As in the past, Islamabad has come to believe that the war against terrorism has given it a chance to extract the maximum military and economic assistance from America. General Zia-ul Haq did the same thing during the Soviet Union's attack on Afghanistan. India knows it too well how those arms reached the hands of jihadis and others who are still using them in their killings in Kashmir. America should realise that terrorism will continue to thrive if politics is the criterion to select the enemy.

It has taken several years but many in Pakistan have begun to realise how terrorists, primarily fundamentalists, have contaminated their society. And they feel that Pakistan has been playing with fire. But the people across the border are still not exposed to the democratic and secular India. The information reaching them is scanty and slanted. Some Pakistan journalists have gone back from Agra with a new image of India. Indian journalists themselves were surprised to find their counterparts from Pakistan so different from the stereotyped impression they had.

Such contacts, such efforts to know one another had to establish a rapport despite the differences between the two governments is all what the lighting of candles at the Wagah border on the night of August 14-15 is about. It is a tender message of peace in the jingoistic atmosphere. The establishments on both sides, including the governments, have stonewalled the relationship. It is only the people-to-people contact that will break the crust of suspicion and lessen the cliché-ridden image of one another.

A substantial part of the intelligentsia in India is against any joint Indo-Pak gathering or gestures like lighting candles at the Wagah border because it sees no difference between the government and the people. Officials have only strengthened the impression. A slow change is taking place in Pakistan but very slow. Still it is for the intelligentsia, which forms public opinion, to decide whether to tar people in Pakistan and the government with the same brush or do something to retrieve them. They do not have even an elected set-up.

We should not forget that a long, protracted anti-Pakistan feeling changes into anti-Muslim feelings. This not only puts our society under strain, but poses a challenge to our secular polity, which is still not strong enough to resist all the buffets of communalism. Certain parties and individuals want a Hindu rashtra. Hating Muslims as well as Pakistan is part of their agenda. But that was not the ethos of our national struggle in which people from all religions participated. Nor does it represent our composite culture.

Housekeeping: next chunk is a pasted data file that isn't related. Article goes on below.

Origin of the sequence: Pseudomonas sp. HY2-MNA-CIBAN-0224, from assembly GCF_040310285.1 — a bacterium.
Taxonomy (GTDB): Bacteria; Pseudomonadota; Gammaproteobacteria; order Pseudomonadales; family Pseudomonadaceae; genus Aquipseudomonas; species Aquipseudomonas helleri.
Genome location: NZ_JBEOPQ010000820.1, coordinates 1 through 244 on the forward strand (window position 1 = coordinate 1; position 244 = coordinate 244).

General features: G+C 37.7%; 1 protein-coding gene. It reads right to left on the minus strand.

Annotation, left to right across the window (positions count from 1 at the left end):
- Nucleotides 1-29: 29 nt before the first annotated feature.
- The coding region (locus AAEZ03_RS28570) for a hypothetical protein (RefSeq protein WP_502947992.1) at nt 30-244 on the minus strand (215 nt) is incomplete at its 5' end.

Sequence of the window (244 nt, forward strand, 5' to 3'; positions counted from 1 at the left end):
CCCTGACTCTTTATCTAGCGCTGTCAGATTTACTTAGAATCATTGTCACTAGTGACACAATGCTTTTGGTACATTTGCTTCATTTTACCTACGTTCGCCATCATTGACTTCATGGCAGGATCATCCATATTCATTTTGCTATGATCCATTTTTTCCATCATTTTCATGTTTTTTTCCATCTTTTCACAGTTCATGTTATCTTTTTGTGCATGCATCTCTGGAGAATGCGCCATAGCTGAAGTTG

After Partition, Mahatma Gandhi went on fast to make New Delhi pay some Rs 60 crore to Pakistan -- its share from the division of assets. The war in Kashmir was raging at that time and Sardar Patel, then home minister, was deadly opposed to giving the money. But the Mahatma stood by his conviction that Independent India would not violate its moral obligation or the solemn promise given, whatever the price. The money was paid. Of course, this is related to values and norms, which are beyond the comprehension of people dripping with hatred and parochialism.

Pakistan is going to be an intransigent neighbour for a long time to come. India has to learn how to live with such a country. Kashmir is only a symptom, not the disease. The disease is mistrust. This has to be dispelled. Events have meandered to a situation where, even if there is a conflict, there is no settlement; even if no hostility, no harmony and even if there is no war, there is no peace. We have to go beyond this. The lighting of candles may not shatter the darkness but the message of peace never goes to waste. In the land of Gandhi, we should never lose sight of this basic truth.

Kuldip Nayar